As a beginner trader, it is understandable to get excited to make your first trade and earn a profit. However, it is this excitement that causes beginners to make costly mistakes when trading on the stock market. Here is a look at some of those mistakes.
Letting Losses Mount
The difference between success in stock market lies on the ability to quickly bounce back from a loss. Unsuccessful traders get paralyzed if a trade goes against them. However, instead of trying to minimize losses, they hold on to that losing position hoping that it would eventually work out. As a result, their losses mount severely depleting their capital.
Failure to Implement Stop-Loss Orders
Stop-loss orders are key to successful trading and failure to implement them is a huge mistake. Tight stop losses generally means that losses are capped before they became sizable. Robert Peter Janitzek reveals that while there is a risk that a stop order on long positions may be implemented below the specified levels if the security gaps are lower, the benefits far outweigh the risk.
Not Having a Trading Plan or Sticking to One
It is a big no-no for novice traders to enter the floor without any plan. You should make sure that you know your exact entry and exit points, the amount of capital, and the maximum loss you are willing to take. In addition, you may have the tendency to abandon your plan if things are not working out according to your plan.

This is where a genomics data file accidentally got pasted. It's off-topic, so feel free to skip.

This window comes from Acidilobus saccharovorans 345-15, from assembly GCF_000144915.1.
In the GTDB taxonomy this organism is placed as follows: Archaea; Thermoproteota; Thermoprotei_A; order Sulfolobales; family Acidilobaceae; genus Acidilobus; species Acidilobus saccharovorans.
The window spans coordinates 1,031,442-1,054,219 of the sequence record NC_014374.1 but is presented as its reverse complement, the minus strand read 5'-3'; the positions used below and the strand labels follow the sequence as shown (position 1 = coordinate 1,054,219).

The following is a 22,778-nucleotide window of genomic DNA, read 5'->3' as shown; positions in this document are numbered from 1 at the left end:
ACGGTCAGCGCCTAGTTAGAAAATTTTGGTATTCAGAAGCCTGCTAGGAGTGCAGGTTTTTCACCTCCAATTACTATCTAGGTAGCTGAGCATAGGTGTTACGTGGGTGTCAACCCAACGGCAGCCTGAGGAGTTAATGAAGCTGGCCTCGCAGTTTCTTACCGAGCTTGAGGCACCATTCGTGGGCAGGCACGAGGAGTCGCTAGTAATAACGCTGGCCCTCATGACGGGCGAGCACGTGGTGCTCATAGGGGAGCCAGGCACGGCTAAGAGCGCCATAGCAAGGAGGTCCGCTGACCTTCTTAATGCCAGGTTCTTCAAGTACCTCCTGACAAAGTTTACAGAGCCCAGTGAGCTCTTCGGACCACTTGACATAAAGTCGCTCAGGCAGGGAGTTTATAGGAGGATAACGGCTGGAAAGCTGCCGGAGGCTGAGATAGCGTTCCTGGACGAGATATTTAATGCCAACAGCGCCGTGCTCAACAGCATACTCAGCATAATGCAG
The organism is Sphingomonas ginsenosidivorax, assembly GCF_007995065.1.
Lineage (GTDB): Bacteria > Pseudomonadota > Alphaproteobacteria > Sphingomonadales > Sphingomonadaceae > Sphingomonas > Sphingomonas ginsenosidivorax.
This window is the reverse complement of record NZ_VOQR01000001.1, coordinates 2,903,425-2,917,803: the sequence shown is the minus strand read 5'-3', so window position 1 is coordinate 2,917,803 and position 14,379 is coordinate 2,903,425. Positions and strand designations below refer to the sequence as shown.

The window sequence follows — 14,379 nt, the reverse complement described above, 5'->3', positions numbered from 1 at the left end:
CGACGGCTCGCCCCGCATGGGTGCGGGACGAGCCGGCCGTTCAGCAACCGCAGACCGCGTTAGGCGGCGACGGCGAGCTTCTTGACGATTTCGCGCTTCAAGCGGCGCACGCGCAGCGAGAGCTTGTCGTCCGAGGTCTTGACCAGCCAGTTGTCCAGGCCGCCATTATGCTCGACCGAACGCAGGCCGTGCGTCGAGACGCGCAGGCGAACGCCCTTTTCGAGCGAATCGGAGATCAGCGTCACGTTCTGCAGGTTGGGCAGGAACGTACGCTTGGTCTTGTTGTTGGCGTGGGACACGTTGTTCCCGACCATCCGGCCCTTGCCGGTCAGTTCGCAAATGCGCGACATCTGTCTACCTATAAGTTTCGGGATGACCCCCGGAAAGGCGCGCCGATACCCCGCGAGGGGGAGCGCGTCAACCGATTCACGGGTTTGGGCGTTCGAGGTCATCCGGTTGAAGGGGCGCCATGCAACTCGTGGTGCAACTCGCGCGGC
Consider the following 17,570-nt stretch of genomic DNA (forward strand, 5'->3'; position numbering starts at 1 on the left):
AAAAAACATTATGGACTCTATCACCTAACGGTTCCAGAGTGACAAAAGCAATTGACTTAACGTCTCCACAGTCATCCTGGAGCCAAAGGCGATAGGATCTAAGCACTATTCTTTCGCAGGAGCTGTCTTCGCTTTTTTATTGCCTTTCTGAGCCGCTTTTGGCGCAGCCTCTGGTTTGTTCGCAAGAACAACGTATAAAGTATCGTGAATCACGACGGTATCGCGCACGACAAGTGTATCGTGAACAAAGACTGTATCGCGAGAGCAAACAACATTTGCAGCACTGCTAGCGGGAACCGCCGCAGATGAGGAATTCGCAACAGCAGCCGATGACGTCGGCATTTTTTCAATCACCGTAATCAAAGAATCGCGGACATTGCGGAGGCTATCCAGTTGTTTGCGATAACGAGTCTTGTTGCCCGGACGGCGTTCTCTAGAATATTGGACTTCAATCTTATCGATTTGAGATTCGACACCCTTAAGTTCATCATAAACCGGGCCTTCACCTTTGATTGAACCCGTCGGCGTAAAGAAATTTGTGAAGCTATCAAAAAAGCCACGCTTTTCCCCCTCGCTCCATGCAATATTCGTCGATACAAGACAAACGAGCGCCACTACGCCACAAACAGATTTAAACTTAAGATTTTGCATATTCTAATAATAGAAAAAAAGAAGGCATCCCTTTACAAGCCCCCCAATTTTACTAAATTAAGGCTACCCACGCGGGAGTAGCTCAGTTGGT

Averaging Down (or Up) to Redeem a Losing Position
Robert Janitzek reveals that averaging down on a long position in a blue chip stock may be effective for a long term investor but may not work for a trader who trades volatile and riskier securities. One of the most common mistakes of traders is to keep adding to a losing position and eventually abandon the entire position when losses pile up.
Leverage is a double-edged sword because it can boost returns for profitable trades and exacerbate losses on losing trades. As a beginner, you may get dazzled by the degree of leverage you have but may eventually realize that it can destroy your capital quickly.
Trading Too Frequently
Overtrading can erode returns to the point where the profits you made can turn into significant losses. Seasoned traders have recognized that trading frequently can be severely detrimental to overall returns and performance. New traders, on the other hand, should learn their lesson.